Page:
Back from summer fun, check this article out. Key point,”We’re an analytics company masquerading as a games company,” said Ken Rudin, a Zynga vice president in charge of its data-analysis team, in one of a series of interviews with Zynga executives prior to the company’s July filing for an initial public offering.
An analytic s company, thats right, only 5% of users buy things, but out of a claimed 150m monthly users, that not a bad business is it.
How do you know what they will buy, simple you test market the thingy and if it sells you win, if not , you create another virtual cartoon.
It’s all about the imagination thats what is being sold, imaginary friends, relationships, fun, stories. Use your imagination to create stories and if they are engaging others will inhabit the story with you, a sort of group hallucination, kind of like your facebook friendships, only actually completely made up, afterall their cartoons.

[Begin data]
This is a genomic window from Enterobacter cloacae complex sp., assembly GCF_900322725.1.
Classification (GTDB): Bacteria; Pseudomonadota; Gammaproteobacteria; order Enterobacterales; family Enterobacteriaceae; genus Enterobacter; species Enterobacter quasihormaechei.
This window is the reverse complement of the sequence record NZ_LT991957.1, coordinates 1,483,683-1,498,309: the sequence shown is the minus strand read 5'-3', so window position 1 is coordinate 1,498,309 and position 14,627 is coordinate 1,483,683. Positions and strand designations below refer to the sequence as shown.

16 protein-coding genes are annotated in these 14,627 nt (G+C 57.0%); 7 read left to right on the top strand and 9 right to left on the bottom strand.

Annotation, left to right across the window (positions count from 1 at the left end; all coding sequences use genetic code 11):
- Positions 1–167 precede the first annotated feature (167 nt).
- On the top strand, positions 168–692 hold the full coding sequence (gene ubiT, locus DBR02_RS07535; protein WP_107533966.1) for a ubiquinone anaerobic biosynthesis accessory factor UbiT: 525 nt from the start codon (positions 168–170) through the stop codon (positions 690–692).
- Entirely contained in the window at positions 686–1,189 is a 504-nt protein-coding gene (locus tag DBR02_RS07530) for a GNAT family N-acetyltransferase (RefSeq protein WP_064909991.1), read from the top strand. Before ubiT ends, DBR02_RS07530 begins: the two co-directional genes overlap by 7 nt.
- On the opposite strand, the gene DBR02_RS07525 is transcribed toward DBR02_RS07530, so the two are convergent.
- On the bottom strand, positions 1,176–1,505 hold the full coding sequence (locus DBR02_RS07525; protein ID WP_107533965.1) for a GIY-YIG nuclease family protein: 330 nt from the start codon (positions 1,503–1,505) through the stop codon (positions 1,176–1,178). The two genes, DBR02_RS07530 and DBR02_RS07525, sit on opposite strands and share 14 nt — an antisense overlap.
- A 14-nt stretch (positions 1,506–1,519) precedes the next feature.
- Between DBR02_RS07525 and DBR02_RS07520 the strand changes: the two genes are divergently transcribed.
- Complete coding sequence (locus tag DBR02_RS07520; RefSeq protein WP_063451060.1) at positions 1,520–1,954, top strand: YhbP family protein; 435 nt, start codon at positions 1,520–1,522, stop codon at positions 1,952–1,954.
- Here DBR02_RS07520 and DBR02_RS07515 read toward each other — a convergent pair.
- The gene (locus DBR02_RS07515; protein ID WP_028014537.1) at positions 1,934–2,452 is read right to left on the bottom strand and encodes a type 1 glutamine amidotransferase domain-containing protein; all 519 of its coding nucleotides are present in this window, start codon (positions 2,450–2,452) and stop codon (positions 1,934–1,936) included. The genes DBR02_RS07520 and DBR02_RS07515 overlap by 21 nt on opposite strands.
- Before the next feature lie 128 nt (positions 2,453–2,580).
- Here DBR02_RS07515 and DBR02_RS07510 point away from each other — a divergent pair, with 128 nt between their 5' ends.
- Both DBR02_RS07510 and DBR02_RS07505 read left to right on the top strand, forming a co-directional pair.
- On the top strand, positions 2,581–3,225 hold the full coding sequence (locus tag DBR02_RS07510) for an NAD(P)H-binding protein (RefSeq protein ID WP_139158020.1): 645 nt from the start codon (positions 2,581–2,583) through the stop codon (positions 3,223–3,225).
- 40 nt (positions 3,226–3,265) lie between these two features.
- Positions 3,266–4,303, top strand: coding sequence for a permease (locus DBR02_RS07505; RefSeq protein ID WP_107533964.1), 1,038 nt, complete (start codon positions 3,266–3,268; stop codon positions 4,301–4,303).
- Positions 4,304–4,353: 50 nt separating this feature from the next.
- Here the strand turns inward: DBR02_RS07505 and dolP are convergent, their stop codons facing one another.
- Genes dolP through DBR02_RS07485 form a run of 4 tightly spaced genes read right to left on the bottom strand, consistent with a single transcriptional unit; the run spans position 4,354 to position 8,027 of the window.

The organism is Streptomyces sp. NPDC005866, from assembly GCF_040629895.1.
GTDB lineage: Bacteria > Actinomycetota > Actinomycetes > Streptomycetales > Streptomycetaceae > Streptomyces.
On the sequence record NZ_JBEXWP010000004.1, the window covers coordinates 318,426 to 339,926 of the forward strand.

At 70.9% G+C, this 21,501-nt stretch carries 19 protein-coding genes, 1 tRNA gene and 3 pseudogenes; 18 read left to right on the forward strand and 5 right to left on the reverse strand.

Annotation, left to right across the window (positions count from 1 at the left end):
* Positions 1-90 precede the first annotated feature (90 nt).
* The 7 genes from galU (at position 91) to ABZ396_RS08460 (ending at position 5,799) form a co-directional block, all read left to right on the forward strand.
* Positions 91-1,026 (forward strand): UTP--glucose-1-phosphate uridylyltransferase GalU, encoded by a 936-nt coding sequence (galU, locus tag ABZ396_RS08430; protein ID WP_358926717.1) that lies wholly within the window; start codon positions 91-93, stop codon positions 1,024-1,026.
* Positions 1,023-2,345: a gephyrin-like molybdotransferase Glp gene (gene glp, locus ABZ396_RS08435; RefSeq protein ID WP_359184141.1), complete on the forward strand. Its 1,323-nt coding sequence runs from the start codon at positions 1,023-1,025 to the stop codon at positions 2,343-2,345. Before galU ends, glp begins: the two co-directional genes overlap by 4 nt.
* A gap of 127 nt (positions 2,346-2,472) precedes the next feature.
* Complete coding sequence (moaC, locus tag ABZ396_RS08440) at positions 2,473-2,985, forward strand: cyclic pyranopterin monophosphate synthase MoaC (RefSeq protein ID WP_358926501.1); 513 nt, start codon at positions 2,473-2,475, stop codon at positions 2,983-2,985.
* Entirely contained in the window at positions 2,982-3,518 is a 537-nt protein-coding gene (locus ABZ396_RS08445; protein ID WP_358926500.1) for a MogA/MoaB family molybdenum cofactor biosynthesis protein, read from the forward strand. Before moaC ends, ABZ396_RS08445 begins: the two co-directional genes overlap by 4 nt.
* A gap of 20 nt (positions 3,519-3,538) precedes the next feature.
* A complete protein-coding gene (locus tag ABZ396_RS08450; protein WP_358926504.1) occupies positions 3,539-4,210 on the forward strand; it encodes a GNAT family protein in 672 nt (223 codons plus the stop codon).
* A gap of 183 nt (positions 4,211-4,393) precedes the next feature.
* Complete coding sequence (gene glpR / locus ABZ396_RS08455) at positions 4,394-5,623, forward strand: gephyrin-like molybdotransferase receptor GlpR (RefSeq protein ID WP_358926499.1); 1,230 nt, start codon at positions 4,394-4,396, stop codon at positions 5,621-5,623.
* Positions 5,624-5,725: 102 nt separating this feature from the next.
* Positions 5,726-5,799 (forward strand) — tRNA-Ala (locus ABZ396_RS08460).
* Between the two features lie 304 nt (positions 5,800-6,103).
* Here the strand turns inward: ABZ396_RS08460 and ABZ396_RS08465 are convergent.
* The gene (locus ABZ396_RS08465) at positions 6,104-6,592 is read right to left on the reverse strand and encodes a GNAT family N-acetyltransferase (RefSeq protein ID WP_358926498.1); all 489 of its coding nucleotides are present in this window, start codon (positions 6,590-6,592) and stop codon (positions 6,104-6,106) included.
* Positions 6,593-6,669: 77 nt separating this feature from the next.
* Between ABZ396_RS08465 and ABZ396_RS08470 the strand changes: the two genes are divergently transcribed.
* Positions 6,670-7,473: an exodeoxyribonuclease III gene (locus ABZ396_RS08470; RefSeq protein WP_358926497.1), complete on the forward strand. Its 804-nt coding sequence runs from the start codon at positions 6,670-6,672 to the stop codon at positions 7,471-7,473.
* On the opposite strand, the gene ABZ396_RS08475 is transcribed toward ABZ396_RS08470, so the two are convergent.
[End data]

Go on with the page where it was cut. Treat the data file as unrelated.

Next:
Read more: http://online.wsj.com/article/SB10001424053111904823804576502442835413446.html#ixzz1XTfK9KYIint
By NICK WINGFIELD
To understand why Zynga Inc. is among the tech industry’s hottest companies, consider how it gets people to buy a bunch of things that don’t exist.
In Zynga’s ‘Empires & Allies’ online game, players can buy better weapons to win military battles.
Last year, Zynga product managers for a videogame called “FishVille” discovered something intriguing while sifting data that Zynga collects when people play its online games. Players bought a translucent anglerfish at six times the rate of other sea creatures, using an imaginary currency people get by playing the game.
Read more: http://online.wsj.com/article/SB10001424053111904823804576502442835413446.html#ixzz1XTebm4SX